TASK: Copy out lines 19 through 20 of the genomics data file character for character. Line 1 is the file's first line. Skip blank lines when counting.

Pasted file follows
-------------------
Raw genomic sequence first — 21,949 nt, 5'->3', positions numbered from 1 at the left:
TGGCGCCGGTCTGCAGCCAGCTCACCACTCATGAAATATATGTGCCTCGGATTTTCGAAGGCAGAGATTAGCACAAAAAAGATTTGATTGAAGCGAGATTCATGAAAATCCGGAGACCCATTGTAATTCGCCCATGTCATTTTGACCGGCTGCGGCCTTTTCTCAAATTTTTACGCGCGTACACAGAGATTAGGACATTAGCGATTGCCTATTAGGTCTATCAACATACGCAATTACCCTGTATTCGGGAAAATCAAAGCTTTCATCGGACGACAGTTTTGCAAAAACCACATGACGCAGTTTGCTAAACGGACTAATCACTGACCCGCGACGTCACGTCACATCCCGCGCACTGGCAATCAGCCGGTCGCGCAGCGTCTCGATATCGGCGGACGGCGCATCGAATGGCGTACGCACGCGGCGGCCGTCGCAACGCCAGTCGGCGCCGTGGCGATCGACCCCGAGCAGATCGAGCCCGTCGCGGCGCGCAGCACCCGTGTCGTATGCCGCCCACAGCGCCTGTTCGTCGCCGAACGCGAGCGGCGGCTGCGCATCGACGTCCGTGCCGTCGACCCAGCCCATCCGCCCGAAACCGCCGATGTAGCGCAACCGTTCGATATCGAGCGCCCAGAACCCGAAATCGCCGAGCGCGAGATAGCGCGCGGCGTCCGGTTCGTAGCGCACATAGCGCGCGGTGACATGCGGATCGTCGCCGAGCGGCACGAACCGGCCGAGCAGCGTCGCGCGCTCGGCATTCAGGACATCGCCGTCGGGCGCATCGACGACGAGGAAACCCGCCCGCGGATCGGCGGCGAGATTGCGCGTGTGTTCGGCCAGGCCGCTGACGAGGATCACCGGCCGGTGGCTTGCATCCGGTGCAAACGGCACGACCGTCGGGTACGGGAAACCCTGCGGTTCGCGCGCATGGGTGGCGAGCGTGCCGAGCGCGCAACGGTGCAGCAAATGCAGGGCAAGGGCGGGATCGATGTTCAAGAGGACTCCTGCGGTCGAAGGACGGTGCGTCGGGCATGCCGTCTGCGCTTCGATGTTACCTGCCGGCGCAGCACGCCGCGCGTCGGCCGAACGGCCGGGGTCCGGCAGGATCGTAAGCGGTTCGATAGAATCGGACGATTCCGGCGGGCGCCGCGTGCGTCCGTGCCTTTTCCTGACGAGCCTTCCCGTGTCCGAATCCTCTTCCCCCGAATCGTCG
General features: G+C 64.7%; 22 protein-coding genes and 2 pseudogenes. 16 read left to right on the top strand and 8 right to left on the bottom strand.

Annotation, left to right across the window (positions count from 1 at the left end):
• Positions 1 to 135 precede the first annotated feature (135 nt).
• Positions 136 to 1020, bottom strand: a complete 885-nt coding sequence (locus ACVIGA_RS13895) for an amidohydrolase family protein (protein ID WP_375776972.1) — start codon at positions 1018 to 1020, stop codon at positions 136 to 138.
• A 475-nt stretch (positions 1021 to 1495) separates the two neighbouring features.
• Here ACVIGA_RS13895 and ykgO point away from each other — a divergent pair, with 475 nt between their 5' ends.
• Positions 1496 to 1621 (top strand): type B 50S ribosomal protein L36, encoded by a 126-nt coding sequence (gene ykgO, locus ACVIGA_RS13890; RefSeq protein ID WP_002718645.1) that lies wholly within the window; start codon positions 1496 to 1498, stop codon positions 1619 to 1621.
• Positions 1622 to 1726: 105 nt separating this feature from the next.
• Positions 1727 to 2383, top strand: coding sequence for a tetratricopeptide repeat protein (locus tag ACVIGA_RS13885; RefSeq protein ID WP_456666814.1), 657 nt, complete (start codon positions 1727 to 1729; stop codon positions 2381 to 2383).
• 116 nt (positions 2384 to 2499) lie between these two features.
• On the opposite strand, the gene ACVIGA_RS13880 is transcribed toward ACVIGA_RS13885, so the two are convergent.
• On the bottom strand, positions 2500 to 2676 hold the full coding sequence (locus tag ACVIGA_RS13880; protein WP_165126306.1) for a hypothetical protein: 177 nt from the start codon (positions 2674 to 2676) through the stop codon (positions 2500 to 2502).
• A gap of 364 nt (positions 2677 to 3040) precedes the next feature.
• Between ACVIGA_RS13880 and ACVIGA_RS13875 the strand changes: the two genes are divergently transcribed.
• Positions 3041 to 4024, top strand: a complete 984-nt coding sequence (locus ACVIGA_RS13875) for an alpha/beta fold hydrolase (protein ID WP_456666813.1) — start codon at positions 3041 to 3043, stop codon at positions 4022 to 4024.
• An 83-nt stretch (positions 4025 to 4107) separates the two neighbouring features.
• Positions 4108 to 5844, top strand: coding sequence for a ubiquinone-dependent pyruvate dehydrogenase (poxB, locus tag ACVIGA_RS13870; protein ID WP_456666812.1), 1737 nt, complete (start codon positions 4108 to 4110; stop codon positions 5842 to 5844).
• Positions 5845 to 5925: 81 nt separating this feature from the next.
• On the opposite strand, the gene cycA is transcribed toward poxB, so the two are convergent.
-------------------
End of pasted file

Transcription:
• Positions 4108 to 5844, top strand: coding sequence for a ubiquinone-dependent pyruvate dehydrogenase (poxB, locus tag ACVIGA_RS13870; protein ID WP_456666812.1), 1737 nt, complete (start codon positions 4108 to 4110; stop codon positions 5842 to 5844).
• Positions 5845 to 5925: 81 nt separating this feature from the next.